contrary to the private interest of the governing part of it, who would thereby be
deprived of the disposal of many places of trust and profit, of many opportunities of
acquiring wealth and distinction, which the possession of the most turbulent, and, to
the great body of the people, the most unprofitable province seldom fails to afford.
The most visionary enthusiast would scarce be capable of proposing such a measure,
with any serious hopes at least of its ever being adopted. If it was adopted, however,
Great Britain would not only be immediately freed from the whole annual expence of
the peace establishment of the colonies, but might settle with them such a treaty of
commerce as would effectually secure to her a free trade, more advantageous to the
great body of the people, though less so to the merchants, than the monopoly which
she at present enjoys. By thus parting good friends, the natural affection of the
colonies to the mother country, which, perhaps, our late dissentions have well nigh
extinguished, would quickly revive. It might dispose them not only to respect, for
whole centuries together, that treaty of commerce which they had concluded with us
at parting, but to favour us in war as well as in trade, and, instead of turbulent and
factious subjects, to become our most faithful, affectionate, and generous allies; and
the same sort of parental affection on the one side, and filial respect on the other,
might revive between Great Britain and her colonies, which used to subsist between
those of ancient Greece and the mother city from which they descended.WN IV.vii.c.66: 616-17
Or take another: “ecclesiastical power” on which Smith spent a long sub-section of Book V: “Of the Expense of the Institutions for the Instruction of People of all Ages’ which critically analyses the established Church of England, demonstrating his disdain, not an “apology”, for its institutional forms (governance by Archbishops, Bishops, and clergy) and their proclivity  in common with the former dominance enjoyed by the Church of Rome until the protestant reformation:
Such a clergy, upon such an in an emergency, have commonly no other resource than to call upon the civil magistrate to persecute, destroy, or drive out their adversaries, as disturbers of the public peace. It was thus that the Roman catholic clergy called upon the civil magistrate to persecute the protestants; and the church of England, to persecute the dissenters; and that in general every religious sect, when it has once enjoyed for a century or two the security of a legal establishment, has found itself incapable of making any vigorous defence against any new sect which chose to attack its doctrine or discipline. Upon such occasions the advantage in point of learning and good writing may sometimes be on the side of the established church. But the arts of popularity, all the arts of gaining proselytes, are constantly on the side of its adversaries. In England those arts have been long neglected by the well–endowed clergy of the established church, and are at present chiefly cultivated by the dissenters and by the methodists.” (WN V/i.g.789)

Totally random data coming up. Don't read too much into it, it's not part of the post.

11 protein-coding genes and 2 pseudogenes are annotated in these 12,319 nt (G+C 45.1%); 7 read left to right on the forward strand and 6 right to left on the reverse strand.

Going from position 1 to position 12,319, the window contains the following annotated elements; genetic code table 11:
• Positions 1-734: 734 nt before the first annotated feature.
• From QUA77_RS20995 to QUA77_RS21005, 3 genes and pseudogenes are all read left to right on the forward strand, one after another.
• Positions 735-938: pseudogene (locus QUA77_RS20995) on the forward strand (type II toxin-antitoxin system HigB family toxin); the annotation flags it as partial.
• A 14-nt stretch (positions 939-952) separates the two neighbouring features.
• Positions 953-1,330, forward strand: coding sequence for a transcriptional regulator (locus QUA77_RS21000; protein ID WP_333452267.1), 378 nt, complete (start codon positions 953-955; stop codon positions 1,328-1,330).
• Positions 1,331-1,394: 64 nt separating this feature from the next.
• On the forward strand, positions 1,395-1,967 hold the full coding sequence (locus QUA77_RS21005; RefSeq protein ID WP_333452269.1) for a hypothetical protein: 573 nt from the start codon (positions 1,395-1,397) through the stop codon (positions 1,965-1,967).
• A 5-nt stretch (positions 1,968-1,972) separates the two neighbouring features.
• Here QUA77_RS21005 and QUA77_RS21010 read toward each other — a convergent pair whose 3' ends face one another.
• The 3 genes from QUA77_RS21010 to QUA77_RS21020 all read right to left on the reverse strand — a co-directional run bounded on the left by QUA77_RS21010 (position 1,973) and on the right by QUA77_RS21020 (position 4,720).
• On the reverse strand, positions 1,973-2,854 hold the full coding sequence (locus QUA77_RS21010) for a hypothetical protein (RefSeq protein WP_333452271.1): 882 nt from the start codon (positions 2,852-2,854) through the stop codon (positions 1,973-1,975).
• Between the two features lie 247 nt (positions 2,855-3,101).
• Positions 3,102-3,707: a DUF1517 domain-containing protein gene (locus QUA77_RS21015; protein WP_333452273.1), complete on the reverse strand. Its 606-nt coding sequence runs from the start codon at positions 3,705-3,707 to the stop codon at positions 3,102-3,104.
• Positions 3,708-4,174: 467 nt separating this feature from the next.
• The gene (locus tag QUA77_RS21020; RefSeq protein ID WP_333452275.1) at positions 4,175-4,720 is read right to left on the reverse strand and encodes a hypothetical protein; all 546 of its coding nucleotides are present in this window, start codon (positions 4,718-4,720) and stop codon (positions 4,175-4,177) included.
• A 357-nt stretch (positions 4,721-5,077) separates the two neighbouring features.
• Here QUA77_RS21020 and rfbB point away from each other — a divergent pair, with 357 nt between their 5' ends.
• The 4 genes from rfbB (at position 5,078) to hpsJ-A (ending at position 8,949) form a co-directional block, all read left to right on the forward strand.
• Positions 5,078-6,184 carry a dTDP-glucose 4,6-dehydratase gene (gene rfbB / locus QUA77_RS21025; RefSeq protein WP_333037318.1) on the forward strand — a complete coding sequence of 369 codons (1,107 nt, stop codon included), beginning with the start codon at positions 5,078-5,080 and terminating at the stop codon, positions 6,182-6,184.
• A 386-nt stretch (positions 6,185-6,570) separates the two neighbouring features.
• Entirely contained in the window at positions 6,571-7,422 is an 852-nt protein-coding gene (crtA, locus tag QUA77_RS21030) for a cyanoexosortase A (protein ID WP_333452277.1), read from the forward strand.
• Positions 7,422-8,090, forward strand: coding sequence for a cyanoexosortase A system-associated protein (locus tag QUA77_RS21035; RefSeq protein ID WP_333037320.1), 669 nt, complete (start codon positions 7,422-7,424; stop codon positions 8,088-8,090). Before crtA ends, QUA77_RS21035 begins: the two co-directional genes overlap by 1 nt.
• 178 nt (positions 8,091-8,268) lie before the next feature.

Smith it should be remembered went to Oxford University in 1740 to prepare to be ordained into the Church Of England, but left in 1744 without joining the Church, full of distaste for the low quality of its exponents, their censorious views and general incompetence as university teachers.
Space prohibits dealing with the absurd characterisation of Smith as an “apologist” for the “social hierarchy” of the day.  In fact, I am surprised that the author, Jonathan Israel, makes such comments and that the reviewer, Professor Jeremy Jennings, repeats them without correction.